Once he sobered up, we went for a ride. The roads were in great shape, and no other drivers were on the road. Left, right, straight through the midwinter starkness of grey skies, of still muddy fields reminiscent of Andrew Wyeth paintings.

Nothing like the open road to shake away the dust and cobwebs. My head cleared, I plotted a course that would take us a little further west than usual as a few flakes drifted from the sky. Then the flurry became a shower, and the shower turned into a wall of white.

I turned as quickly and safely drove home as fast as the laws of Illinois and physics allowed with the storm on my tail. I was caught in one storm this year and don’t fancy that happening again.

Hubby returned from school not long after Oakley and I shared a post-ride treat. The traffic on his route is notoriously awful on a good day. He’s wrapping up the course of antibiotics for his health issue. The only problem with them was that they impacted his mood. I’d been patient, I hope; but finally had to say something after another chanting of the traffic litany that he’d recapped every day for the last week or so.

We didn’t talk to each other much Saturday night.

And then, Sunday morning was my turn, she wrote sarcastically. Emotionally, I did myself no favors by looking at social media. One friend moving on with her life; two women in a circle I distanced myself from getting all kinds of help and support without having to ask (unlike when I had some problems and was met with platitudes about prayers and holding space).  I will spare you the details of the physical end. I fell into a cesspool of self-pity and questioning my worth to other people.  Luckily, Hubby and I were back in each others’ better graces. Joked about taking the good stuff I give Oakley when his guts act up.  I drank tea prepared by Hubby, slept, watched the Olympics.

Today is Monday. It’s better so far. Hubby left early for school, circumventing the worst of the traffic problems. Oakley cuddled with me. I didn’t give him the pain killer last night; he slept pretty well. The world is a kinder place for me today. Things are not back to normal in the digestive department but they will get there.

If there’s one lesson in the last couple of days, it’s that this, too, shall pass.

Forgive me for that.

 

 

This Much I Can Do

Antique poster–no ownership in any way claimed–found on internet.

We have primaries on March 20th for governor, congressional rep, and an assortment of state and local offices.

I am more excited about election day this year than I am about holidays in general. While I’m not active in the IL-14 Indivisible group,  I do follow them on Facebook along with a couple of other local Democratic groups. Several members have contacted Rep. Randy Hultgren’s office since yesterday’s school shooting to express concern about assault weapons and mental health.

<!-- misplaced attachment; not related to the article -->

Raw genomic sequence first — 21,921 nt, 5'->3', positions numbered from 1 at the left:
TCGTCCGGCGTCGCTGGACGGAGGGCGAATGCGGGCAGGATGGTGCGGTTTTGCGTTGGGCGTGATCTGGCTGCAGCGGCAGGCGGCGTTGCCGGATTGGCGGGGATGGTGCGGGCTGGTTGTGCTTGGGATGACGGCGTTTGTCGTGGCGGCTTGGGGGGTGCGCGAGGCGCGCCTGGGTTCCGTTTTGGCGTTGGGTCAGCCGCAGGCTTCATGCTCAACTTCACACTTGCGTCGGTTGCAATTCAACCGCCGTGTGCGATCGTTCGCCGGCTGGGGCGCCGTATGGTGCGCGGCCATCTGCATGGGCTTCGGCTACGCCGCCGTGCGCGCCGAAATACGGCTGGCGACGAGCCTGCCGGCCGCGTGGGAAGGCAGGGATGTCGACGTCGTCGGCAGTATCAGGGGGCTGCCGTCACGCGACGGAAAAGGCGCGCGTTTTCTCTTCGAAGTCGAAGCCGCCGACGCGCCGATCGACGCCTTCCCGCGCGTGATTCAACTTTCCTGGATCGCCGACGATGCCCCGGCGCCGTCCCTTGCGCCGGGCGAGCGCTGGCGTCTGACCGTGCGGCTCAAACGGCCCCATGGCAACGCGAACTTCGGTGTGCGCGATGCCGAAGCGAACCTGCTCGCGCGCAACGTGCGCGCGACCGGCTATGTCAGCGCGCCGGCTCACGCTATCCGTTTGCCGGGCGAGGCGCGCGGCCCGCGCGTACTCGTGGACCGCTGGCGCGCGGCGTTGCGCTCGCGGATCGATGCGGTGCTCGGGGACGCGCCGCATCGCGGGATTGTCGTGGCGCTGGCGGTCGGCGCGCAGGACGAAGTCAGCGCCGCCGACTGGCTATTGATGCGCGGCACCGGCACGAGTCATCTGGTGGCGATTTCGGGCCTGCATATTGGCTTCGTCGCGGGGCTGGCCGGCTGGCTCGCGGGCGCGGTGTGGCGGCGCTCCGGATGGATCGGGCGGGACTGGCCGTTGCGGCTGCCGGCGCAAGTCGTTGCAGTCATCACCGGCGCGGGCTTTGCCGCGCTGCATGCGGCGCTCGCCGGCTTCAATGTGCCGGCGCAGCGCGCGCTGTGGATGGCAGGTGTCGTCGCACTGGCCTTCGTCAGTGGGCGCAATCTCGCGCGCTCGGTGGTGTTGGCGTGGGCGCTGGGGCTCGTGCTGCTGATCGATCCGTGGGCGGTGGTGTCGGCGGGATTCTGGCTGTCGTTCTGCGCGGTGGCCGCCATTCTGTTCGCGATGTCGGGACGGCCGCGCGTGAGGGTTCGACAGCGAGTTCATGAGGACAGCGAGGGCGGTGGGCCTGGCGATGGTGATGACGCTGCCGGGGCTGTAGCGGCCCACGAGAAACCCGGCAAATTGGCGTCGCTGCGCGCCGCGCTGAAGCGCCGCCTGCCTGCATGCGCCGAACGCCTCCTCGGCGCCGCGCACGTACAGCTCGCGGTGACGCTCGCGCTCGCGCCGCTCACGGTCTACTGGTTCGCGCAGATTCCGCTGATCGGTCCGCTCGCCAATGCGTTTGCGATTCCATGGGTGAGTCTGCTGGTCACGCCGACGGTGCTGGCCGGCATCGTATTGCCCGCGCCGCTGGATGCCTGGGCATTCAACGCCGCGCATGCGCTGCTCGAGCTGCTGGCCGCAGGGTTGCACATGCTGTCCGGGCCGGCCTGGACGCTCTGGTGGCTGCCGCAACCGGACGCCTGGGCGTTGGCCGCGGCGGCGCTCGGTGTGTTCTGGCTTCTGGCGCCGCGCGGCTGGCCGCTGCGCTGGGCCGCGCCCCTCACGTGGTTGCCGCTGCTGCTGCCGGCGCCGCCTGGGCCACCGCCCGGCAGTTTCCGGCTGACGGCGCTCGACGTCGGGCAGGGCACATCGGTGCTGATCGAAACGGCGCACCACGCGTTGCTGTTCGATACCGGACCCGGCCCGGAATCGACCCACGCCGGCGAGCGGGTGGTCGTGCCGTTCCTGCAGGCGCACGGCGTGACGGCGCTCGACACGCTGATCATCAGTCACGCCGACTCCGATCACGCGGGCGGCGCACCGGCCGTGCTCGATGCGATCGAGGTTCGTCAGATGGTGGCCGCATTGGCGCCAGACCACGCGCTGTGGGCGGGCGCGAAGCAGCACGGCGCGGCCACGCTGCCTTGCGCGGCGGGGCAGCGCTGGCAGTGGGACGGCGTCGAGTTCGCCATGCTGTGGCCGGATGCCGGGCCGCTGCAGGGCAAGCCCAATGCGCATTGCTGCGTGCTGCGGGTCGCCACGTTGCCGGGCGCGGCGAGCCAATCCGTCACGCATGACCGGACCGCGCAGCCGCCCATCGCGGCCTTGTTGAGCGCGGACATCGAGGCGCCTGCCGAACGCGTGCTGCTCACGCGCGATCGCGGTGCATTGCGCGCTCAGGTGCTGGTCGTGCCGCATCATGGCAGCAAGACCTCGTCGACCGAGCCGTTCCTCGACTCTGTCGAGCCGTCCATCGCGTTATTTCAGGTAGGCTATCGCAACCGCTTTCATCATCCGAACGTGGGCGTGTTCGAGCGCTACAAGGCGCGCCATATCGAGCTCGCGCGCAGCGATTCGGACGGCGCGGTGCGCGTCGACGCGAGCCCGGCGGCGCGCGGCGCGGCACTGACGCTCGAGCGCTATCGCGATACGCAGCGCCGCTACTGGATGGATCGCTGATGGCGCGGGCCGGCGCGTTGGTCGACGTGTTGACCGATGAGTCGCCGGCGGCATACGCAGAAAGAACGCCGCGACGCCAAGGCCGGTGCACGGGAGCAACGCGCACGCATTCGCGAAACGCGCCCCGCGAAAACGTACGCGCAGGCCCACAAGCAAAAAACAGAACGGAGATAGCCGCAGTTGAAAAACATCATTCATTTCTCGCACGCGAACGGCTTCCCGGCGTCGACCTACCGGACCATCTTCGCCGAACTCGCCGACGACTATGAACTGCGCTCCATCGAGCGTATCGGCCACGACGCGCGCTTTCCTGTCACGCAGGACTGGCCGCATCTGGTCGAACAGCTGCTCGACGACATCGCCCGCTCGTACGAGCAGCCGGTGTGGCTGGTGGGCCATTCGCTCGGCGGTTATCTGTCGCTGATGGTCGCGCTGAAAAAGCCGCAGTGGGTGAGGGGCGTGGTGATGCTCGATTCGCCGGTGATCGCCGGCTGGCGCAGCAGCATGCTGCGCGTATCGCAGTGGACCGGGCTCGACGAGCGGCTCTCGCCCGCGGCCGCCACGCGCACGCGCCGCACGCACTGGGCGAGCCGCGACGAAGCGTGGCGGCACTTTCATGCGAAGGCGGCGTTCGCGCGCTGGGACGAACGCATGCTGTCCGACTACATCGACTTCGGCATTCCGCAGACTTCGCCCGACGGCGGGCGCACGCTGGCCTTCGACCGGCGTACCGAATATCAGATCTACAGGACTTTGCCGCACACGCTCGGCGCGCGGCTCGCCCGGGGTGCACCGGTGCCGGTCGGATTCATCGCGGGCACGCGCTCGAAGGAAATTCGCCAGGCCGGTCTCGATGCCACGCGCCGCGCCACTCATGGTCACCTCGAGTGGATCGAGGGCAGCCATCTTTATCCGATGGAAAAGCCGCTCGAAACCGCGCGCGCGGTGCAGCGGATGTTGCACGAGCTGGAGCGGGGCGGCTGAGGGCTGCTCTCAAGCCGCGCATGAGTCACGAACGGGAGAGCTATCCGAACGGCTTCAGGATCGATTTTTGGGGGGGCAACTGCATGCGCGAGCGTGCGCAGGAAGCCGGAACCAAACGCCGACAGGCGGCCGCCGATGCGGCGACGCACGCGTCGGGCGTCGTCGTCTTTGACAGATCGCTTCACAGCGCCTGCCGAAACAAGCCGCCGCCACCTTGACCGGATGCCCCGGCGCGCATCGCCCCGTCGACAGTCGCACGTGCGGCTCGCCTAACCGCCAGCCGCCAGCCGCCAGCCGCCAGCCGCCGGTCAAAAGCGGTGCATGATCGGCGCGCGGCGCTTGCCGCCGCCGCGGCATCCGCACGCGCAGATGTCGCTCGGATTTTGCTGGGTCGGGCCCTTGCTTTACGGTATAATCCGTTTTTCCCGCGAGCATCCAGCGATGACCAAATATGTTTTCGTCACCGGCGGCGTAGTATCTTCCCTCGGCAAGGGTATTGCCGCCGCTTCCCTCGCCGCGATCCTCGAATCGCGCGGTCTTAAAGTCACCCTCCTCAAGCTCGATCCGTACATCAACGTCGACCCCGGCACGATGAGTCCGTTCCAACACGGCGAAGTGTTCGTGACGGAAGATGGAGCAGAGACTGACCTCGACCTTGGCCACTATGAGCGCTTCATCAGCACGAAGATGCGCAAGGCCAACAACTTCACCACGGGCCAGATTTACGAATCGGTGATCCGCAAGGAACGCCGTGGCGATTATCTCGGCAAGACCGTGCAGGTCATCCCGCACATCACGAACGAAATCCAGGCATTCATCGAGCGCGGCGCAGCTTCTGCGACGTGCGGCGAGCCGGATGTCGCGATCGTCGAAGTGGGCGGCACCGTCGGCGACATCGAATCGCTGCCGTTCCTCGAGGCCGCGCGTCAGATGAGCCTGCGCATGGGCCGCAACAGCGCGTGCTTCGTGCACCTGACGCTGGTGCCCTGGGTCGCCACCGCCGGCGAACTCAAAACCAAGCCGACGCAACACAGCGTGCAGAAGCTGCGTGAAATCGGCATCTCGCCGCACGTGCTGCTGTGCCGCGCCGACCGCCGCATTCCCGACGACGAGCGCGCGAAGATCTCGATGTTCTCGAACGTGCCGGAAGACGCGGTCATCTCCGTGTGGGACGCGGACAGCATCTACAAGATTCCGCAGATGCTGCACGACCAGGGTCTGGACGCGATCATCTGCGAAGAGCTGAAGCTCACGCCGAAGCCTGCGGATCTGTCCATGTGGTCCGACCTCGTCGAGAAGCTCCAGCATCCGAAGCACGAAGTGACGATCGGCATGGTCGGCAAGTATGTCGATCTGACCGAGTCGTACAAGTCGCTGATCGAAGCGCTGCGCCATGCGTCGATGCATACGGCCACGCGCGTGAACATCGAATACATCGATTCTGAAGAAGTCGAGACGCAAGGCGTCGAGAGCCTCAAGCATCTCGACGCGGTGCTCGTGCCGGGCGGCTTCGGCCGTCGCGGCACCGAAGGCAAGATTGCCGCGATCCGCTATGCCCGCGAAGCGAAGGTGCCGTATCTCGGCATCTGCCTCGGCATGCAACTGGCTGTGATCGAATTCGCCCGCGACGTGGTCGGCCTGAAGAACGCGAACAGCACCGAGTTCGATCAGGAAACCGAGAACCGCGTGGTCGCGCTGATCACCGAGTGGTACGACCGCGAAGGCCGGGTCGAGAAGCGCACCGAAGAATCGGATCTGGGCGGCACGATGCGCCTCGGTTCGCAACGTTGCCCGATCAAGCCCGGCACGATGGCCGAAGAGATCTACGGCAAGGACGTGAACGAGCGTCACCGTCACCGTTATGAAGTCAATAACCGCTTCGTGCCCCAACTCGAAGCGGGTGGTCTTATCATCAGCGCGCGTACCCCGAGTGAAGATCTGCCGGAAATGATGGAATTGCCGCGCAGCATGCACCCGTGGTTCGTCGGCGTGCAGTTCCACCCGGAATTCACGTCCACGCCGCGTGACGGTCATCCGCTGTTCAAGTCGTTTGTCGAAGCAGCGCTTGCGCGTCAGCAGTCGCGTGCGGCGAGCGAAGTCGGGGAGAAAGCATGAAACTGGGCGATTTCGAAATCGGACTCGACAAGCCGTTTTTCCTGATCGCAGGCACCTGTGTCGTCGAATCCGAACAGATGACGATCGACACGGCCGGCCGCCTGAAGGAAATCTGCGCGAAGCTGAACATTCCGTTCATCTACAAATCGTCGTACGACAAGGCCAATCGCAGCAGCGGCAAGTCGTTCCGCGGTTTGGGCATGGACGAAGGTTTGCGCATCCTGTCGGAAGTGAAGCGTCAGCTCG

The responses from the office have been less than helpful: no, we don’t know when or if he’ll be releasing a statement. Um, I don’t know; let me refer you to our DC office on that question. Have you tried Googling your question?

He’s also been silent about the harassment and abuse so-called allegations against Cadet Bone Spurs (copyright Sen. Tammy Duckworth, D-IL). I don’t think he understands that silence indicates tacit approval.

I stopped calling his office a long time ago because of conversations like these. I have enough headaches on this end without him adding to the list. I would rather put my energy towards getting Lauren Underwood or Jim Walz elected.

We will be choosing a Democratic gubernatorial candidate as well. We are spoiled for choice in that slate. I will be at peace with any of them. I never liked Bruce Rauner. I like his opponent, Jeanne Ives, even less. If you have to use cartoonish stereotypes of minorities, feminists, and LGBTQ people in your cheaply produced ads to illustrate your points, please get off of my TV and my ballot. The ad is so offensive that I’m not going to try to find a link for it.

I took a couple of small actions today. I donated to Common Dreams, my favorite progressive news site these days. NPR is getting too corporate for my taste. I did a lot of re-tweeting today as well. I avoided telling some elected officials where to stash their thoughts and prayers.  I can’t think of what else to do at the moment. If I hit the lottery, I’ll see about setting up a local Pacifica network station. But not this week.

In the meantime in the nonpolitical world, Hubby continues to improve post-crud. I had to run Oakley to the vet on Tuesday. He’d started rubbing his eyes and looking for dark places again, plus there was a bit of discharge from one eye.  The eye vet had me take him to one of our regular vets to get his eye checked. It looked good to her. After a quick call between Doc A and Doc V, the  current game plan consists of keeping him on a half-tab of Pred twice a week and reevaluate around the end of the month; in the meantime, work on his weight. He chunked up from the Pred. It will come off with a bit of portion restructuring and some walking. We changed him to a prescription pain killer instead of aspirin–it had interacted with the Pred and caused the explosive tummy upset last week. The prescription worked a little too well and made Oakley kind of stoned. He slept it off and seems OK now.  We’ll try a half dose tomorrow night.

Life goes on for the next thirty three days. On March 20, I’m voting.

And because I like it so much, I’ll be doing it again on November 6.

 

Winter: The Condensed Version

Image courtesy of Old Design Shop

This picture pretty much sums it up. A series of storms that began last Thursday night and ended Sunday afternoon dropped some 18.5 inches on us, the vast majority of precipitation for the season.